Harrison's Internal Medicine Chapter 28. Sleep Disorders
Sleep Disorders: Introduction Disturbed sleep is among the most frequent health complaints physicians encounter. More than one-half of adults in the United States experience at least intermittent sleep disturbances.
For most, it is an occasional night of poor sleep or daytime sleepiness. However, the Institute of Medicine estimates that 50–70 million Americans suffer from a chronic disorder of sleep and wakefulness, which can lead to serious impairment of daytime functioning.
Disorders of Sleep and Wakefulness
Approach to the Patient: Sleep Disorders
Patients may seek help from a physician because of one of several symptoms: (1) an acute or chronic inability to initiate or maintain sleep adequately at night (insomnia); (2) chronic fatigue, sleepiness, or tiredness during the day; or (3) a behavioral manifestation associated with sleep itself. Complaints of insomnia or excessive daytime sleepiness should be approached as symptoms (much like fever or pain) of underlying disorders.
Persistent psychophysiologic insomnia is a behavioral disorder in which patients are preoccupied with a perceived inability to sleep adequately at night. This sleep disorder begins like any other acute insomnia; however, the poor sleep habits and sleep-related anxiety ("insomnia phobia") persist long after the initial incident. Such patients become hyperaroused by their own efforts to sleep or by the sleep environment, and the insomnia becomes a conditioned or learned response.
Circadian Rhythm Sleep Disorders
A subset of patients presenting with either insomnia or hypersomnia may have a disorder of sleep timing rather than sleep generation. Disorders of sleep timing can be either organic (i.e., due to an intrinsic defect in the circadian pacemaker or its input from entraining stimuli) or environmental (i.e., due to a disruption of exposure to entraining stimuli from the environment). Regardless of etiology, the symptoms reflect the influence of the underlying circadian pacemaker on sleep-wake function.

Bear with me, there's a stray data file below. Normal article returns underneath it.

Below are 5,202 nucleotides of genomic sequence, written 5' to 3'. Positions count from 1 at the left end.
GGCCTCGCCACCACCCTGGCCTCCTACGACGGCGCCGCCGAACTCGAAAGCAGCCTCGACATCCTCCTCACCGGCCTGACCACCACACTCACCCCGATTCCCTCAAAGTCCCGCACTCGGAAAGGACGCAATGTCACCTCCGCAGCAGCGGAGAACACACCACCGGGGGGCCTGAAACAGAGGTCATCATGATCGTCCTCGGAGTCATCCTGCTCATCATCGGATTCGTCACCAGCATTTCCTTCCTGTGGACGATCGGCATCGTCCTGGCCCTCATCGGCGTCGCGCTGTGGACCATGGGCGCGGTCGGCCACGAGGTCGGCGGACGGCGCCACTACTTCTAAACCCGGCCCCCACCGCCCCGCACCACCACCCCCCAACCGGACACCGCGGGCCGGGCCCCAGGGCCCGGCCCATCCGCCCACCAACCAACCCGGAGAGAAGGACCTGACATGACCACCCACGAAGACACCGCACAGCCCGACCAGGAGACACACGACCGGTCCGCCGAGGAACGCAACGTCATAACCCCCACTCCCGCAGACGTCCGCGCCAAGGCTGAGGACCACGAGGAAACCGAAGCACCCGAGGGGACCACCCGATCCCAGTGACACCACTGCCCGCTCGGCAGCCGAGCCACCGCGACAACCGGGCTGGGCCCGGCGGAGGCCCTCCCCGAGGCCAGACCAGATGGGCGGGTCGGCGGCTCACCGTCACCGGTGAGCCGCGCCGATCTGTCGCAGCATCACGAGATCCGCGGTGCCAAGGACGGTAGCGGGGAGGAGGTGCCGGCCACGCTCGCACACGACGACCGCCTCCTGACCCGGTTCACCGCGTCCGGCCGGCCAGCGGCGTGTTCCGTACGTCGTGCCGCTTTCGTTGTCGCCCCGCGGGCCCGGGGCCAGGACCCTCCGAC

The history of sleep medicine and sleep research can be
summarized as a history of remarkable progress and, at
the same time, a history of remarkable ignorance. Since
the publication of the second edition in 1999 enormous
progress has been made in all aspects of sleep science
and sleep medicine. I am pleased to see these rapid
advances in sleep medicine and growing awareness about
the importance of sleep and its dysfunction amongst the
public and the profession.
Stages of REM sleep (solid bars), the four stages of NREM sleep, and wakefulness over the course of the entire night for representative young and older adult men. Characteristic features of sleep in older people include reduction of slow-wave sleep, frequent spontaneous awakenings, early sleep onset, and early morning awakening. (From the Division of Sleep Medicine, Brigham and Women's Hospital.)
Physiology of Circadian Rhythmicity
The sleep-wake cycle is the most evident of the many 24-h rhythms in humans. Prominent daily variations also occur in endocrine, thermoregulatory, cardiac, pulmonary, renal, gastrointestinal, and neurobehavioral functions. At the molecular level, endogenous circadian rhythmicity is driven by self-sustaining transcriptional/translational feedback loops (Fig. 28-2). In evaluating a daily variation in humans, it is important to distinguish between those rhythmic components passively evoked by periodic environmental or behavioral changes (e.g.
Evaluation of Insomnia
Insomnia is the complaint of inadequate sleep; it can be classified according to the nature of sleep disruption and the duration of the complaint. Insomnia is subdivided into difficulty falling asleep (sleep onset insomnia), frequent or sustained awakenings (sleep maintenance insomnia), early morning awakenings (sleep offset insomnia), or persistent sleepiness/fatigue despite sleep of adequate duration (nonrestorative sleep). Similarly, the duration of the symptom influences diagnostic and therapeutic considerations.
Restless Legs Syndrome (RLS)
Patients with this sensory-motor disorder report an irresistible urge to move the legs, or sometimes the upper extremities, that is often associated with a creepycrawling or aching dysesthesias deep within the affected limbs. For most patients with RLS, the dysesthesias and restlessness are much worse in the evening or night compared to the daytime and frequently interfere with the ability to fall asleep. The symptoms appear with inactivity and are temporarily relieved by movement.